I joined a problem project a number of years ago. The problem started by a decision to reengineer and reimplement the entire project. So all changes in the old system that were slowly being phased in were accelerated to production. The result was a bunch of production software that was not ready for prime time. The maintenance team was managed by one Sally Mayner.
The best way to describe Sally was that she resembled a used car saleswoman. And she was a good one at that. Sally could talk her way through unhappy customer meetings. However she was severely lacking in technical knowledge. And it appeared her goal was to cover herself from blame. The result was that a lot of team leaders under her were frequently put in front of the customer to explain the details of every single problem that was wrong with the system. This meant they were unable to spend a lot of time leading the teams that were supposed to resolve these problems.
Like many doomed projects, the direct effect was that everybody had to work a lot of unpaid overtime. The customer demanded it. And Sally caved in to their demands. After a couple months the developers got tired of working every single weekend. Many good developers left. The others just revolted against Sally. Sally was sure to document this and inform senior management and the customer. I think you could call this un-management or non-management.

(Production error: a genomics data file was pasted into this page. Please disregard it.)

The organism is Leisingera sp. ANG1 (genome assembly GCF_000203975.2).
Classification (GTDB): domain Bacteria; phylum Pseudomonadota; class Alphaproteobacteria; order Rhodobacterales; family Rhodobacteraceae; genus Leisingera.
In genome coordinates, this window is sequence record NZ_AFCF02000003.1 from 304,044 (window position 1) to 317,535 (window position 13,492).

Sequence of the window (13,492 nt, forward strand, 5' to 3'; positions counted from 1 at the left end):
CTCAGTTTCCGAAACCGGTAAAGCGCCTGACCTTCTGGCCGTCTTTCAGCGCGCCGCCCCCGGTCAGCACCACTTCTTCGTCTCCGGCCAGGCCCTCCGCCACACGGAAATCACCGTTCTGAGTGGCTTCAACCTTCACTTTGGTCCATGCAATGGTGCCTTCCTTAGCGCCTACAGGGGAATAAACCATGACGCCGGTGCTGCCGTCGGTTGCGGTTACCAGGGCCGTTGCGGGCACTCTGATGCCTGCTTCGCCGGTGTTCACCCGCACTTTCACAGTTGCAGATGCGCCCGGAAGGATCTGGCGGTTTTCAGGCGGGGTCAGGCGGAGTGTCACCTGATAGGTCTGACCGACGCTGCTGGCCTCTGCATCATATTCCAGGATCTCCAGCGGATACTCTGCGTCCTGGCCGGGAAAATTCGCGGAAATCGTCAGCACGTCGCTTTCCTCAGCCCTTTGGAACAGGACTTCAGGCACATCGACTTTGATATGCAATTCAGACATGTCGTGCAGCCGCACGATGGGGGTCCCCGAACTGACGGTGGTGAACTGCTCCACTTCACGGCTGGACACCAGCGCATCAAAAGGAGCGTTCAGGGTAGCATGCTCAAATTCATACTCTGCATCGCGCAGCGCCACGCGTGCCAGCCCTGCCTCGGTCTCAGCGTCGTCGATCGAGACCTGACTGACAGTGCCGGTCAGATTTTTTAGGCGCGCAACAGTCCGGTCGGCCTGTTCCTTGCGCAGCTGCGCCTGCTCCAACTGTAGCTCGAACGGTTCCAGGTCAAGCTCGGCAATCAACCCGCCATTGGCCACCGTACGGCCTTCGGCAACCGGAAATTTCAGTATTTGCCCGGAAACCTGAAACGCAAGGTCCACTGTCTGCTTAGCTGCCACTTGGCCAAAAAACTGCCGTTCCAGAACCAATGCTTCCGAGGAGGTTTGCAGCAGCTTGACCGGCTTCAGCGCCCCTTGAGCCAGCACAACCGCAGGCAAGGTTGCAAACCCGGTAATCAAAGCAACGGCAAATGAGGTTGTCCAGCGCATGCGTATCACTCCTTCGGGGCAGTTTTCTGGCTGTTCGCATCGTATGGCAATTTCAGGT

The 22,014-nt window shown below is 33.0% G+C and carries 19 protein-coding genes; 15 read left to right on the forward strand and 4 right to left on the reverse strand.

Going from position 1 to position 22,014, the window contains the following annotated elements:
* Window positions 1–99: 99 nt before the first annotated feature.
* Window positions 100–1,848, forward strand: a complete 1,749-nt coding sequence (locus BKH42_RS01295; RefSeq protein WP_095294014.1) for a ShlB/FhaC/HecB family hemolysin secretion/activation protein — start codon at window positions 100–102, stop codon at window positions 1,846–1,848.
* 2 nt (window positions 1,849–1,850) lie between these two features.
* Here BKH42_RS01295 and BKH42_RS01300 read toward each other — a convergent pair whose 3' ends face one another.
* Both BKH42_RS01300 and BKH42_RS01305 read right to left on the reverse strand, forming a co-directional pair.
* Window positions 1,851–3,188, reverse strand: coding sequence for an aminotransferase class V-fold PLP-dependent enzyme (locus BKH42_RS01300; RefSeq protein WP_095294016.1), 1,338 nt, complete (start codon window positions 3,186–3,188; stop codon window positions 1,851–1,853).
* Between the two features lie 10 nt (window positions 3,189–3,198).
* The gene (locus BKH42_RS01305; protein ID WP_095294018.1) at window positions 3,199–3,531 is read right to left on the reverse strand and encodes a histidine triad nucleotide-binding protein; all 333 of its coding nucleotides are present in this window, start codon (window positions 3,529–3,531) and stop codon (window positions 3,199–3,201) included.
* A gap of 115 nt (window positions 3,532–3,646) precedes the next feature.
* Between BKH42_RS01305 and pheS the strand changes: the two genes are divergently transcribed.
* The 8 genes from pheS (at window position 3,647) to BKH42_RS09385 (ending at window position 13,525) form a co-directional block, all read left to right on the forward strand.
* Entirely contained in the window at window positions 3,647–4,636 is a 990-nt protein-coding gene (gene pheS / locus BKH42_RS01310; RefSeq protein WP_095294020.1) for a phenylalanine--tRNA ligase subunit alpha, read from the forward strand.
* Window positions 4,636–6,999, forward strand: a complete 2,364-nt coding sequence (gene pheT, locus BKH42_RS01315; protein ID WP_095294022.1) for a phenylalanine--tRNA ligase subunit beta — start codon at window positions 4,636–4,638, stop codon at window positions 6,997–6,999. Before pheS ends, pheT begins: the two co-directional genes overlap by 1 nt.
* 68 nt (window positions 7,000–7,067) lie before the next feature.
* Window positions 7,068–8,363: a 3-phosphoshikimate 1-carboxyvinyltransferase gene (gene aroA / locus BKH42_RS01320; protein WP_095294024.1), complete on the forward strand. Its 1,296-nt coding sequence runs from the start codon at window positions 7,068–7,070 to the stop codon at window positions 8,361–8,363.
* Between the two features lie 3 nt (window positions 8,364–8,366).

In the end Sally left the company. While departing she said the reason was that she could not take the stress of facing the customers on the job. When I heard this I was puzzled. Sally did have to listen to some unhappy customers. But she passed the blame and the customer management tasks down to team leaders. So I am not sure what type of stress she was concerned about. I guess we may never know. But given a poor example of how not to manage irate customers, I can think about the anti pattern of better customer management and learn something.
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